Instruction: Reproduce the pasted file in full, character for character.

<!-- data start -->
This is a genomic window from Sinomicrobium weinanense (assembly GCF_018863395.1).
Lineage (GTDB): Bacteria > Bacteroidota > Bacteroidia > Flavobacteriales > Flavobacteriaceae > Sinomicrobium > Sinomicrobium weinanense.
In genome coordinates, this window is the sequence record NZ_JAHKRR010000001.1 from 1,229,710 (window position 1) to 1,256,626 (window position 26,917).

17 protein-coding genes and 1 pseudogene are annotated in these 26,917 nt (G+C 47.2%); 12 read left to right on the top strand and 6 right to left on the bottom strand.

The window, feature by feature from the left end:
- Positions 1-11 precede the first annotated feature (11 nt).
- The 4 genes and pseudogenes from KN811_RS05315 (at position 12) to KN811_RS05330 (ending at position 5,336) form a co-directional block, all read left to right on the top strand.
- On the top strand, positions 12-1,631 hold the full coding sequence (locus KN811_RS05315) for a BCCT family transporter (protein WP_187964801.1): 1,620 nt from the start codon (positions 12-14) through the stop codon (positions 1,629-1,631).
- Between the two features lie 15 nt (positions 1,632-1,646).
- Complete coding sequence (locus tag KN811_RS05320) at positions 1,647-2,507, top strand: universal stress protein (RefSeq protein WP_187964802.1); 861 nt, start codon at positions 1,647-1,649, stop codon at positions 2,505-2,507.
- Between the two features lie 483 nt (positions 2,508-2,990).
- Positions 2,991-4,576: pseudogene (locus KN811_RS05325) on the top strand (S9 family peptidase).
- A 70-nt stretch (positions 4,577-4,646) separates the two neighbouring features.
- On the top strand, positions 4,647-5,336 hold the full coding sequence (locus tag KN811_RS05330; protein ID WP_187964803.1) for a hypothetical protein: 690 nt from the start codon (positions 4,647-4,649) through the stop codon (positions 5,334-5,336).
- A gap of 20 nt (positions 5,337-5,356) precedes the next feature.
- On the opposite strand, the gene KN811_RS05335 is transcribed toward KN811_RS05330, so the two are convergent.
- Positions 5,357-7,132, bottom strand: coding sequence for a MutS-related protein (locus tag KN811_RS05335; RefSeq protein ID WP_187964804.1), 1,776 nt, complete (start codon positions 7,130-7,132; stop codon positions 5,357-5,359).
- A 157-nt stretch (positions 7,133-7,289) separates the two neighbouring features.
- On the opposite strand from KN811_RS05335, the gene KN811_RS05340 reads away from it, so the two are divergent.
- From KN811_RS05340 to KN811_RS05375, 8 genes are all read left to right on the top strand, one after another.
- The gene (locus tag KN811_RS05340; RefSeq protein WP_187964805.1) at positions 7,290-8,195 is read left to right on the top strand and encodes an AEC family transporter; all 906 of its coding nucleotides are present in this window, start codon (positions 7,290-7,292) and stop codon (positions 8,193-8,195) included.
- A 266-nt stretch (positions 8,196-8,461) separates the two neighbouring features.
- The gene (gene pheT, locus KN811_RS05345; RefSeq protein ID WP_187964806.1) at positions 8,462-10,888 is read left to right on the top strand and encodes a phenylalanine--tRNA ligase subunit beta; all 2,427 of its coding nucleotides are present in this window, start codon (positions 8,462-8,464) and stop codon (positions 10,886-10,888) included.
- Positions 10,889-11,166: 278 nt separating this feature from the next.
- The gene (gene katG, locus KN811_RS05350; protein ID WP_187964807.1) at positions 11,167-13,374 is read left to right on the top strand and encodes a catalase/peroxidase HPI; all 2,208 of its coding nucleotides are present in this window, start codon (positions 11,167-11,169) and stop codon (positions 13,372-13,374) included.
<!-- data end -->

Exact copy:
This is a genomic window from Sinomicrobium weinanense (assembly GCF_018863395.1).
Lineage (GTDB): Bacteria > Bacteroidota > Bacteroidia > Flavobacteriales > Flavobacteriaceae > Sinomicrobium > Sinomicrobium weinanense.
In genome coordinates, this window is the sequence record NZ_JAHKRR010000001.1 from 1,229,710 (window position 1) to 1,256,626 (window position 26,917).

17 protein-coding genes and 1 pseudogene are annotated in these 26,917 nt (G+C 47.2%); 12 read left to right on the top strand and 6 right to left on the bottom strand.

The window, feature by feature from the left end:
- Positions 1-11 precede the first annotated feature (11 nt).
- The 4 genes and pseudogenes from KN811_RS05315 (at position 12) to KN811_RS05330 (ending at position 5,336) form a co-directional block, all read left to right on the top strand.
- On the top strand, positions 12-1,631 hold the full coding sequence (locus KN811_RS05315) for a BCCT family transporter (protein WP_187964801.1): 1,620 nt from the start codon (positions 12-14) through the stop codon (positions 1,629-1,631).
- Between the two features lie 15 nt (positions 1,632-1,646).
- Complete coding sequence (locus tag KN811_RS05320) at positions 1,647-2,507, top strand: universal stress protein (RefSeq protein WP_187964802.1); 861 nt, start codon at positions 1,647-1,649, stop codon at positions 2,505-2,507.
- Between the two features lie 483 nt (positions 2,508-2,990).
- Positions 2,991-4,576: pseudogene (locus KN811_RS05325) on the top strand (S9 family peptidase).
- A 70-nt stretch (positions 4,577-4,646) separates the two neighbouring features.
- On the top strand, positions 4,647-5,336 hold the full coding sequence (locus tag KN811_RS05330; protein ID WP_187964803.1) for a hypothetical protein: 690 nt from the start codon (positions 4,647-4,649) through the stop codon (positions 5,334-5,336).
- A gap of 20 nt (positions 5,337-5,356) precedes the next feature.
- On the opposite strand, the gene KN811_RS05335 is transcribed toward KN811_RS05330, so the two are convergent.
- Positions 5,357-7,132, bottom strand: coding sequence for a MutS-related protein (locus tag KN811_RS05335; RefSeq protein ID WP_187964804.1), 1,776 nt, complete (start codon positions 7,130-7,132; stop codon positions 5,357-5,359).
- A 157-nt stretch (positions 7,133-7,289) separates the two neighbouring features.
- On the opposite strand from KN811_RS05335, the gene KN811_RS05340 reads away from it, so the two are divergent.
- From KN811_RS05340 to KN811_RS05375, 8 genes are all read left to right on the top strand, one after another.
- The gene (locus tag KN811_RS05340; RefSeq protein WP_187964805.1) at positions 7,290-8,195 is read left to right on the top strand and encodes an AEC family transporter; all 906 of its coding nucleotides are present in this window, start codon (positions 7,290-7,292) and stop codon (positions 8,193-8,195) included.
- A 266-nt stretch (positions 8,196-8,461) separates the two neighbouring features.
- The gene (gene pheT, locus KN811_RS05345; RefSeq protein ID WP_187964806.1) at positions 8,462-10,888 is read left to right on the top strand and encodes a phenylalanine--tRNA ligase subunit beta; all 2,427 of its coding nucleotides are present in this window, start codon (positions 8,462-8,464) and stop codon (positions 10,886-10,888) included.
- Positions 10,889-11,166: 278 nt separating this feature from the next.
- The gene (gene katG, locus KN811_RS05350; protein ID WP_187964807.1) at positions 11,167-13,374 is read left to right on the top strand and encodes a catalase/peroxidase HPI; all 2,208 of its coding nucleotides are present in this window, start codon (positions 11,167-11,169) and stop codon (positions 13,372-13,374) included.